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A comparison of formalin and GEWF in fixation of colorectal carcinoma specimens: rates of lymph node retrieval and effect on TNM staging
  1. Joanne Horne1,
  2. Norman J Carr1,
  3. Adrian C Bateman1,
  4. Ngianga Kandala II2,
  5. Jody Adams1,
  6. Sónia Silva1,
  7. Isobel Ryder2
  1. 1Cellular Pathology Department, University Hospital Southampton NHS Foundation Trust Southampton General Hospital, Southampton, Hampshire, UK
  2. 2School of Health Sciences and Social Work, University of Portsmouth, Portsmouth, UK
  1. Correspondence to Dr Joanne Horne, Cellular Pathology Department, University Hospital Southampton NHS Foundation Trust; Level E, South Block, Southampton General Hospital, Tremona Road, Southampton, Hampshire, SO16 6YD, UK; joanne.horne{at}


Aims The Royal College of Pathologists recommend that a median of at least 12 lymph nodes should be harvested during pathological staging of colorectal cancer. It is not always easy to harvest the required number, especially in patients with rectal cancer receiving neoadjuvant therapy. Lymph node revealing solutions, for example, GEWF, may improve nodal yield. GEWF is safe, cheap and easy to use.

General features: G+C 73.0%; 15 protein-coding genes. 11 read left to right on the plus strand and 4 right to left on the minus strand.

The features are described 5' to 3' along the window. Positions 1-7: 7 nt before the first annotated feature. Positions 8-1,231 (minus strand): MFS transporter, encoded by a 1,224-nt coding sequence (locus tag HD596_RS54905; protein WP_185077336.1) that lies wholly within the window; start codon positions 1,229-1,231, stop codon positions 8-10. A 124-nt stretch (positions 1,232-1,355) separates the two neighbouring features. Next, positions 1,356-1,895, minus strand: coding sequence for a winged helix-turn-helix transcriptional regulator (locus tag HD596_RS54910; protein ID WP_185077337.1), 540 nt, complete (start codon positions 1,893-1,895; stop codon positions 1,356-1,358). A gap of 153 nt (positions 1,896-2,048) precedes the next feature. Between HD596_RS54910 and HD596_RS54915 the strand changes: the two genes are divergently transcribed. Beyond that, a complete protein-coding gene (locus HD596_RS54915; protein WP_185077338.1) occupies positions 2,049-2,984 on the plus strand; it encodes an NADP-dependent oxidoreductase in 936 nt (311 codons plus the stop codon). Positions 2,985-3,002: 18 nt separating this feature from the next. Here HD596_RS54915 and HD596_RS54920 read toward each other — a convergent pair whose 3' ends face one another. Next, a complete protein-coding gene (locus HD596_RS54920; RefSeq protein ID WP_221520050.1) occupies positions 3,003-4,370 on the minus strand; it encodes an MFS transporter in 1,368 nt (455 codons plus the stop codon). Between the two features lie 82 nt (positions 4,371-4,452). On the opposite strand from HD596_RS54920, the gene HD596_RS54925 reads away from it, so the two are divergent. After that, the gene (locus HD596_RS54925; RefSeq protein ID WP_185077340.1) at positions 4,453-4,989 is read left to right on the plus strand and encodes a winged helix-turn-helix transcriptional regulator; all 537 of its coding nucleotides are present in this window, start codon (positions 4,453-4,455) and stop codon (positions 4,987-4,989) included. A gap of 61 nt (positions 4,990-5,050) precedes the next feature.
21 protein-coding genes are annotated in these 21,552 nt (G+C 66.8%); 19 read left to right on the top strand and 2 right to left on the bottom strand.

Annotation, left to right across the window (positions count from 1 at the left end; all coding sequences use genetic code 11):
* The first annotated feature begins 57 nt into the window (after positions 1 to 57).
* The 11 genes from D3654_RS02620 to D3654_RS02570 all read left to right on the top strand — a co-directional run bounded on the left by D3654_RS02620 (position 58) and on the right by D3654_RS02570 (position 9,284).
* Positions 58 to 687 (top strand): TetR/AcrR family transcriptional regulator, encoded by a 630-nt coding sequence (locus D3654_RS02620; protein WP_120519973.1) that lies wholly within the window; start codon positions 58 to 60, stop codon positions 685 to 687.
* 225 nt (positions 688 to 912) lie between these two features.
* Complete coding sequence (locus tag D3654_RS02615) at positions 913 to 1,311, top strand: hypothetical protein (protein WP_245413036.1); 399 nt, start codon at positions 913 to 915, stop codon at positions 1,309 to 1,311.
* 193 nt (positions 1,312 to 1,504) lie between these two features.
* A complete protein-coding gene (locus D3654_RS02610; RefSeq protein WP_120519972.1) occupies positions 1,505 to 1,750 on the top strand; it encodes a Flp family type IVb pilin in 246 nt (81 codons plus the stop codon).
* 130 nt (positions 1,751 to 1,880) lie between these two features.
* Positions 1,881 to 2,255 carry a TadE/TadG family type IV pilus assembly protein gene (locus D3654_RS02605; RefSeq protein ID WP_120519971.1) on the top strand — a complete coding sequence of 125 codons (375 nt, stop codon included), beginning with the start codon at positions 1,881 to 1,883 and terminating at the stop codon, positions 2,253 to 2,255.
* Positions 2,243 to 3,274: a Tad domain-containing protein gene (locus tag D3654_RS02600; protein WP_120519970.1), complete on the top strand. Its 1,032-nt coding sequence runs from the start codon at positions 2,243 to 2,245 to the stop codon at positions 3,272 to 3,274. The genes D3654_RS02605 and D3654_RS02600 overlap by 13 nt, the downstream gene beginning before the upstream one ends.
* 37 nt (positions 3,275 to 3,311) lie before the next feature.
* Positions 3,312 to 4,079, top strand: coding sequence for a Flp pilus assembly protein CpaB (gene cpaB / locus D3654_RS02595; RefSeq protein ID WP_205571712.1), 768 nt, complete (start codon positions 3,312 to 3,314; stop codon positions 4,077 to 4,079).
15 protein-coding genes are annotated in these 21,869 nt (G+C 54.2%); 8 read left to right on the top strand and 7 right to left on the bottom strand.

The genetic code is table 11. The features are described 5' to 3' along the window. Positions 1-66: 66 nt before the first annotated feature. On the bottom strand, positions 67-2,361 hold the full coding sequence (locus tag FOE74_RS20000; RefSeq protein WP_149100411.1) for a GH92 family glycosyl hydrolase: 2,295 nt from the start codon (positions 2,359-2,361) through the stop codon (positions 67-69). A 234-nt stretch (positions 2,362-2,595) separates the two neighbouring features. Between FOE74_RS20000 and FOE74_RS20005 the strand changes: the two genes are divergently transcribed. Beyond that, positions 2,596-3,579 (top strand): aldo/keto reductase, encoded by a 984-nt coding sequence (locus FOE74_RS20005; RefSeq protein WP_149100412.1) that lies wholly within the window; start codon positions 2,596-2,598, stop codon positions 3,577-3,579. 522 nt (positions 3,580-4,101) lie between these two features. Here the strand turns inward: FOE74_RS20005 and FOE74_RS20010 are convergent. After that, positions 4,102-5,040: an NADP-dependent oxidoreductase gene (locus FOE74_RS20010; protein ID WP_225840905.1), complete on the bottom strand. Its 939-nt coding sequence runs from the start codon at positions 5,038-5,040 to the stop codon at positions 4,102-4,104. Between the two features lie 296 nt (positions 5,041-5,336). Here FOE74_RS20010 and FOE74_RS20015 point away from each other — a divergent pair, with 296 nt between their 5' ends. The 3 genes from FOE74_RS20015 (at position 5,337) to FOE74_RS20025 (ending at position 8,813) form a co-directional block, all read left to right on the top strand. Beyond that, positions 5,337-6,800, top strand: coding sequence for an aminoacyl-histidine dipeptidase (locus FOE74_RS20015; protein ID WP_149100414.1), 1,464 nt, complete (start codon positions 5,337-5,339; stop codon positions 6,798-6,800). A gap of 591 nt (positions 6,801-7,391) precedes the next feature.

Methods In a controlled trial, lymph node yields were compared after secondary specimen dissection following either 24 h of further fixation in formalin (n=101) or GEWF immersion (n=99). The number, size and tumour status of additional lymph nodes identified were compared between groups. Twenty-seven cases that received long-course neoadjuvant therapy were also assessed.

Results Median lymph node yield at primary dissection met national standards overall (19) but also in the long-course neoadjuvant therapy group (13). Lymph nodes were smaller in neoadjuvant cases compared with non-neoadjuvant cases (mean size range 1.3–5.6 mm vs 1.5–8.9 mm). The use of further fixation and GEWF detected more nodes at secondary dissection. The mean number of additional nodes harvested was greater with formalin (8.3) than GEWF (7.3). There was no significant difference in the mean size of the additional lymph nodes detected between groups (point estimate 1.02; 95% CI −0.58 to 2.63; p=0.211). Upstaging triggering adjunct chemotherapy occurred in 1% (2/200) of cases.

Conclusions The routine use of adjunct techniques to identify additional lymph nodes is unnecessary with underlying high-quality dissection practice. Emphasis should be placed upon education and training, spending appropriate time dissecting and ensuring specimens are sufficiently fixed beforehand.


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